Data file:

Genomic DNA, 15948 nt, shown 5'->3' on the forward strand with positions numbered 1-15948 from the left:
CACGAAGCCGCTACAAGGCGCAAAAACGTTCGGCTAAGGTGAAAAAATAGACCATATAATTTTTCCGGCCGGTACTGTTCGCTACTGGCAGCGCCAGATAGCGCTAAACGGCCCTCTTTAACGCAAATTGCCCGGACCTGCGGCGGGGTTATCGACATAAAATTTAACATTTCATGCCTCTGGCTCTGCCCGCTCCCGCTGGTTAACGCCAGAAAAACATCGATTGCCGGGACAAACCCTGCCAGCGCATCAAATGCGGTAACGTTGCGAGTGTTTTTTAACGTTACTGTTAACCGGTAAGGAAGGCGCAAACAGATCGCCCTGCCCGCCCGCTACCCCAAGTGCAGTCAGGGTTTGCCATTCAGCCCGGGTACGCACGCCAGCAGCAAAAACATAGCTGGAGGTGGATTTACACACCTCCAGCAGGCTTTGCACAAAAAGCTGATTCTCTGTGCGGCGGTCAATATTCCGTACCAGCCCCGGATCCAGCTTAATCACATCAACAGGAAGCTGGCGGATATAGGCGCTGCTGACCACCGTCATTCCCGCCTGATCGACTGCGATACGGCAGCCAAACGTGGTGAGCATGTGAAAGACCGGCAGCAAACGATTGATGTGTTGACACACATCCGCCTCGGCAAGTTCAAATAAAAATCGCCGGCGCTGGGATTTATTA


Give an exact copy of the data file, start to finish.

Genomic DNA, 15948 nt, shown 5'->3' on the forward strand with positions numbered 1-15948 from the left:
CACGAAGCCGCTACAAGGCGCAAAAACGTTCGGCTAAGGTGAAAAAATAGACCATATAATTTTTCCGGCCGGTACTGTTCGCTACTGGCAGCGCCAGATAGCGCTAAACGGCCCTCTTTAACGCAAATTGCCCGGACCTGCGGCGGGGTTATCGACATAAAATTTAACATTTCATGCCTCTGGCTCTGCCCGCTCCCGCTGGTTAACGCCAGAAAAACATCGATTGCCGGGACAAACCCTGCCAGCGCATCAAATGCGGTAACGTTGCGAGTGTTTTTTAACGTTACTGTTAACCGGTAAGGAAGGCGCAAACAGATCGCCCTGCCCGCCCGCTACCCCAAGTGCAGTCAGGGTTTGCCATTCAGCCCGGGTACGCACGCCAGCAGCAAAAACATAGCTGGAGGTGGATTTACACACCTCCAGCAGGCTTTGCACAAAAAGCTGATTCTCTGTGCGGCGGTCAATATTCCGTACCAGCCCCGGATCCAGCTTAATCACATCAACAGGAAGCTGGCGGATATAGGCGCTGCTGACCACCGTCATTCCCGCCTGATCGACTGCGATACGGCAGCCAAACGTGGTGAGCATGTGAAAGACCGGCAGCAAACGATTGATGTGTTGACACACATCCGCCTCGGCAAGTTCAAATAAAAATCGCCGGCGCTGGGATTTATTA